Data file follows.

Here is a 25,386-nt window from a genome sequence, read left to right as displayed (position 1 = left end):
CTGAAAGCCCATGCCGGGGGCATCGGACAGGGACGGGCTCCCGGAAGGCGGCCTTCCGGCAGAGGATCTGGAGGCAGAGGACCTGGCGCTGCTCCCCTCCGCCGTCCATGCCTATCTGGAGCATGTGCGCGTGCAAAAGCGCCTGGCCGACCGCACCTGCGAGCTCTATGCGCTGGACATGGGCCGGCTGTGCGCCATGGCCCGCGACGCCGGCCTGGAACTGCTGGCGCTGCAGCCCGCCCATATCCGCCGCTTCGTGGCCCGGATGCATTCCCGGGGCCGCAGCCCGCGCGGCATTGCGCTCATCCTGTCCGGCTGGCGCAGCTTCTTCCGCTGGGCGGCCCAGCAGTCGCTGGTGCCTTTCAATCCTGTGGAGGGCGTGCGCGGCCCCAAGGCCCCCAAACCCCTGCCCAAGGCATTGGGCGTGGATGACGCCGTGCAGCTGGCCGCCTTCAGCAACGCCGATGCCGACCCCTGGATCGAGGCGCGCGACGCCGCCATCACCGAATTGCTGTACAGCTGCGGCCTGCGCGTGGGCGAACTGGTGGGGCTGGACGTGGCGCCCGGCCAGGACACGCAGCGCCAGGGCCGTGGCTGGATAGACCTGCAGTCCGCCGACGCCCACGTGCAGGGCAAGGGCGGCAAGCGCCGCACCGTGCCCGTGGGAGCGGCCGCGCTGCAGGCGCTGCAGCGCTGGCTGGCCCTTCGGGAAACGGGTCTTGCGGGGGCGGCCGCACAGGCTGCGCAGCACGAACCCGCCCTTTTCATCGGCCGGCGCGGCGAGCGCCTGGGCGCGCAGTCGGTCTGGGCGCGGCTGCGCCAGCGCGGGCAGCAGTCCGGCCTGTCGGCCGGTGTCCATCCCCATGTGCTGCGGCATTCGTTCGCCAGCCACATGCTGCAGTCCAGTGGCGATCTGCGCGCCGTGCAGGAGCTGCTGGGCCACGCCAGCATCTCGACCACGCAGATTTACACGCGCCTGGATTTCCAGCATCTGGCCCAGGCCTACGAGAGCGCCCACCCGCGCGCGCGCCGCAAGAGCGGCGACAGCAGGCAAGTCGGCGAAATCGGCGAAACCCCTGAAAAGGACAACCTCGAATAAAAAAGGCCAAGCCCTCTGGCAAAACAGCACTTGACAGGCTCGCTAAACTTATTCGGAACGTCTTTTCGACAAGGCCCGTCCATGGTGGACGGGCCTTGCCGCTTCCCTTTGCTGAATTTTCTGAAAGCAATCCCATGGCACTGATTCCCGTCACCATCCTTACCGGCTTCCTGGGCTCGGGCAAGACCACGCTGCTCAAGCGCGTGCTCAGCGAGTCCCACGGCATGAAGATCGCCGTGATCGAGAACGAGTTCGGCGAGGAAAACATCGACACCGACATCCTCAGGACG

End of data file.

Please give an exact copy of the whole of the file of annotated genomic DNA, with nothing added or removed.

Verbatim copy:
Here is a 25,386-nt window from a genome sequence, read left to right as displayed (position 1 = left end):
CTGAAAGCCCATGCCGGGGGCATCGGACAGGGACGGGCTCCCGGAAGGCGGCCTTCCGGCAGAGGATCTGGAGGCAGAGGACCTGGCGCTGCTCCCCTCCGCCGTCCATGCCTATCTGGAGCATGTGCGCGTGCAAAAGCGCCTGGCCGACCGCACCTGCGAGCTCTATGCGCTGGACATGGGCCGGCTGTGCGCCATGGCCCGCGACGCCGGCCTGGAACTGCTGGCGCTGCAGCCCGCCCATATCCGCCGCTTCGTGGCCCGGATGCATTCCCGGGGCCGCAGCCCGCGCGGCATTGCGCTCATCCTGTCCGGCTGGCGCAGCTTCTTCCGCTGGGCGGCCCAGCAGTCGCTGGTGCCTTTCAATCCTGTGGAGGGCGTGCGCGGCCCCAAGGCCCCCAAACCCCTGCCCAAGGCATTGGGCGTGGATGACGCCGTGCAGCTGGCCGCCTTCAGCAACGCCGATGCCGACCCCTGGATCGAGGCGCGCGACGCCGCCATCACCGAATTGCTGTACAGCTGCGGCCTGCGCGTGGGCGAACTGGTGGGGCTGGACGTGGCGCCCGGCCAGGACACGCAGCGCCAGGGCCGTGGCTGGATAGACCTGCAGTCCGCCGACGCCCACGTGCAGGGCAAGGGCGGCAAGCGCCGCACCGTGCCCGTGGGAGCGGCCGCGCTGCAGGCGCTGCAGCGCTGGCTGGCCCTTCGGGAAACGGGTCTTGCGGGGGCGGCCGCACAGGCTGCGCAGCACGAACCCGCCCTTTTCATCGGCCGGCGCGGCGAGCGCCTGGGCGCGCAGTCGGTCTGGGCGCGGCTGCGCCAGCGCGGGCAGCAGTCCGGCCTGTCGGCCGGTGTCCATCCCCATGTGCTGCGGCATTCGTTCGCCAGCCACATGCTGCAGTCCAGTGGCGATCTGCGCGCCGTGCAGGAGCTGCTGGGCCACGCCAGCATCTCGACCACGCAGATTTACACGCGCCTGGATTTCCAGCATCTGGCCCAGGCCTACGAGAGCGCCCACCCGCGCGCGCGCCGCAAGAGCGGCGACAGCAGGCAAGTCGGCGAAATCGGCGAAACCCCTGAAAAGGACAACCTCGAATAAAAAAGGCCAAGCCCTCTGGCAAAACAGCACTTGACAGGCTCGCTAAACTTATTCGGAACGTCTTTTCGACAAGGCCCGTCCATGGTGGACGGGCCTTGCCGCTTCCCTTTGCTGAATTTTCTGAAAGCAATCCCATGGCACTGATTCCCGTCACCATCCTTACCGGCTTCCTGGGCTCGGGCAAGACCACGCTGCTCAAGCGCGTGCTCAGCGAGTCCCACGGCATGAAGATCGCCGTGATCGAGAACGAGTTCGGCGAGGAAAACATCGACACCGACATCCTCAGGACG